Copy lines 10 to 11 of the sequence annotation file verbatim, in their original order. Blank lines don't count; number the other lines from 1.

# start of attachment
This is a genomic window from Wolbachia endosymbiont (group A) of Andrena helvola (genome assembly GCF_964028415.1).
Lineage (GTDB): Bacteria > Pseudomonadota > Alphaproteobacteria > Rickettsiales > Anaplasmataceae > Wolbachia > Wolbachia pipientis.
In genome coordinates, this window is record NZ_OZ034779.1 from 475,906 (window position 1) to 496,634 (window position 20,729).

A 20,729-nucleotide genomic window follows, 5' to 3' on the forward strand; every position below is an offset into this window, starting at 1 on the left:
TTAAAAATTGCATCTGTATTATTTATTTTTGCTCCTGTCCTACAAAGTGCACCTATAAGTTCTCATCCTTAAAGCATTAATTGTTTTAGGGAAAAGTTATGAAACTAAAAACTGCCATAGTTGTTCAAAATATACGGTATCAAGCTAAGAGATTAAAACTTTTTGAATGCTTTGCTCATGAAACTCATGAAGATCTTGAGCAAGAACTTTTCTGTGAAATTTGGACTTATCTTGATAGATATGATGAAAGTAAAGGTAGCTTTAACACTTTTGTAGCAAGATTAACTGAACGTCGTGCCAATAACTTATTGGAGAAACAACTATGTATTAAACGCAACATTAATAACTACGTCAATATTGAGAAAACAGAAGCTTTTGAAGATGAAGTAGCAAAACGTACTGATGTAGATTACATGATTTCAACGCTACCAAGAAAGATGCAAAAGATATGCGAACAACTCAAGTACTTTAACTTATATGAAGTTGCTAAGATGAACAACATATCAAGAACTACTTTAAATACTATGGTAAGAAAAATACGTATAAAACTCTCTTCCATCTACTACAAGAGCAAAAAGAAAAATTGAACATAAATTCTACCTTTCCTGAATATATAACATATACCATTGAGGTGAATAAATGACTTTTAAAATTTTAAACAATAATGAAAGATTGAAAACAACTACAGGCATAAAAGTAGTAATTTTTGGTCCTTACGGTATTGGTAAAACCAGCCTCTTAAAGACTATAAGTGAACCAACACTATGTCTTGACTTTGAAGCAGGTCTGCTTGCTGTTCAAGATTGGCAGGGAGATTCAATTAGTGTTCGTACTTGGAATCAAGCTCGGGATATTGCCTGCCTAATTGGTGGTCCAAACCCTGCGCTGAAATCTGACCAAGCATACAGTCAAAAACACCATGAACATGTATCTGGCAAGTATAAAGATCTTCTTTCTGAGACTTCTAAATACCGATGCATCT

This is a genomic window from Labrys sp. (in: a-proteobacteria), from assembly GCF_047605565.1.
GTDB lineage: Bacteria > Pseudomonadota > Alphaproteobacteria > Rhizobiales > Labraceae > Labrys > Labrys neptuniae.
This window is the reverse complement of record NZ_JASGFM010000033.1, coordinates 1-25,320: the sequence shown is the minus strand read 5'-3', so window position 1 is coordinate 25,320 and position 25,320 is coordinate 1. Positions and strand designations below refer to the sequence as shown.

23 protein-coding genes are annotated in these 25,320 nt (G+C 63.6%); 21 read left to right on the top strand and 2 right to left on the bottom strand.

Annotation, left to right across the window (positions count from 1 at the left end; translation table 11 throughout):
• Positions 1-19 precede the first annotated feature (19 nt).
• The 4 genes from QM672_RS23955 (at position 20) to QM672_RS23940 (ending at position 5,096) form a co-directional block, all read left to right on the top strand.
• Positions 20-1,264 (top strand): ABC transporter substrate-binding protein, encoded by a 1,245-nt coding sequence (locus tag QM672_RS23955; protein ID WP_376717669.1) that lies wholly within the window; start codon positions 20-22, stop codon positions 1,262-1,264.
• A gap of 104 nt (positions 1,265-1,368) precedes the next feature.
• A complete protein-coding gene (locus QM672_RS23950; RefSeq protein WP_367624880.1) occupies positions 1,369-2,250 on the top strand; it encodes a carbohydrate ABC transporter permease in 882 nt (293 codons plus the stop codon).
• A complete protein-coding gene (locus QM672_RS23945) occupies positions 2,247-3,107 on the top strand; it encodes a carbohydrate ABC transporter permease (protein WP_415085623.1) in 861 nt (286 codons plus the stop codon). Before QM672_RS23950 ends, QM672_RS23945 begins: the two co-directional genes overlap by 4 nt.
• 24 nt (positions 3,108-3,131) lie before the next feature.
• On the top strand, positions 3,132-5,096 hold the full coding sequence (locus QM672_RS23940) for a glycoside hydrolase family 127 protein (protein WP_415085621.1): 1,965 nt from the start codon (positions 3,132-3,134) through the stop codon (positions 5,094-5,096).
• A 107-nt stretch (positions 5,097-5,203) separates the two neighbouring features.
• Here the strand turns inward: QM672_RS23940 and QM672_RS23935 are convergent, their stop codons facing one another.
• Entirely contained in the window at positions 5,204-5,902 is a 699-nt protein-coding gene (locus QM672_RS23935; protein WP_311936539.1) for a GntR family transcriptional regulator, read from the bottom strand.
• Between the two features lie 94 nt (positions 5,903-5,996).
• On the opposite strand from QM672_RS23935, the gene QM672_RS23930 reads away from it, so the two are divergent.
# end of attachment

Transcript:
Annotation, left to right across the window (positions count from 1 at the left end; translation table 11 throughout):
• Positions 1-19 precede the first annotated feature (19 nt).